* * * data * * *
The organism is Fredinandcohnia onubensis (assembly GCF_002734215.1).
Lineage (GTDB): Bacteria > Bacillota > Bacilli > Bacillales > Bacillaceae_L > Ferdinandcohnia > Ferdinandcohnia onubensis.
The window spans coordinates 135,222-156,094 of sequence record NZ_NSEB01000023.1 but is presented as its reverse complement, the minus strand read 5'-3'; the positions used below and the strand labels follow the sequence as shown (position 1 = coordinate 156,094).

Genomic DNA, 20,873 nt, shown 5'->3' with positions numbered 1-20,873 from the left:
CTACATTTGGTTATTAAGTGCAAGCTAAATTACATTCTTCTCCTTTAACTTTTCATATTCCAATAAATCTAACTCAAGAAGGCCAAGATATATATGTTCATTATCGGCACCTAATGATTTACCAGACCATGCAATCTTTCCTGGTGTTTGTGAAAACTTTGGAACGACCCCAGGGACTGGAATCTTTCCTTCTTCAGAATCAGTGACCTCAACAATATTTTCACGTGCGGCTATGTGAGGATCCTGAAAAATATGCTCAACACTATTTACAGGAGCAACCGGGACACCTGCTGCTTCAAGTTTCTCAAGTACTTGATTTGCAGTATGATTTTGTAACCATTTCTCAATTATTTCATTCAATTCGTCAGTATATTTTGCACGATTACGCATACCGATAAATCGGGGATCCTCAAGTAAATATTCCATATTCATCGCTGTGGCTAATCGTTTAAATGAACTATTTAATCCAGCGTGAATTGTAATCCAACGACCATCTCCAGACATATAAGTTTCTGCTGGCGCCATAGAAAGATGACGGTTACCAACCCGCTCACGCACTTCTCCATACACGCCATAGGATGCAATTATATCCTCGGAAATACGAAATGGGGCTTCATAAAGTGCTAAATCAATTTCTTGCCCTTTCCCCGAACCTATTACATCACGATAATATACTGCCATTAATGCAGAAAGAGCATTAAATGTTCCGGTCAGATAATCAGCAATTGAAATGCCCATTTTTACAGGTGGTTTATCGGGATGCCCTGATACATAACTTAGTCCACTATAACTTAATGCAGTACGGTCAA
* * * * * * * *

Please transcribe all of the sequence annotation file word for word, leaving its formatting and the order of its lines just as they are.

The organism is Fredinandcohnia onubensis (assembly GCF_002734215.1).
Lineage (GTDB): Bacteria > Bacillota > Bacilli > Bacillales > Bacillaceae_L > Ferdinandcohnia > Ferdinandcohnia onubensis.
The window spans coordinates 135,222-156,094 of sequence record NZ_NSEB01000023.1 but is presented as its reverse complement, the minus strand read 5'-3'; the positions used below and the strand labels follow the sequence as shown (position 1 = coordinate 156,094).

Genomic DNA, 20,873 nt, shown 5'->3' with positions numbered 1-20,873 from the left:
CTACATTTGGTTATTAAGTGCAAGCTAAATTACATTCTTCTCCTTTAACTTTTCATATTCCAATAAATCTAACTCAAGAAGGCCAAGATATATATGTTCATTATCGGCACCTAATGATTTACCAGACCATGCAATCTTTCCTGGTGTTTGTGAAAACTTTGGAACGACCCCAGGGACTGGAATCTTTCCTTCTTCAGAATCAGTGACCTCAACAATATTTTCACGTGCGGCTATGTGAGGATCCTGAAAAATATGCTCAACACTATTTACAGGAGCAACCGGGACACCTGCTGCTTCAAGTTTCTCAAGTACTTGATTTGCAGTATGATTTTGTAACCATTTCTCAATTATTTCATTCAATTCGTCAGTATATTTTGCACGATTACGCATACCGATAAATCGGGGATCCTCAAGTAAATATTCCATATTCATCGCTGTGGCTAATCGTTTAAATGAACTATTTAATCCAGCGTGAATTGTAATCCAACGACCATCTCCAGACATATAAGTTTCTGCTGGCGCCATAGAAAGATGACGGTTACCAACCCGCTCACGCACTTCTCCATACACGCCATAGGATGCAATTATATCCTCGGAAATACGAAATGGGGCTTCATAAAGTGCTAAATCAATTTCTTGCCCTTTCCCCGAACCTATTACATCACGATAATATACTGCCATTAATGCAGAAAGAGCATTAAATGTTCCGGTCAGATAATCAGCAATTGAAATGCCCATTTTTACAGGTGGTTTATCGGGATGCCCTGATACATAACTTAGTCCACTATAACTTAATGCAGTACGGTCAA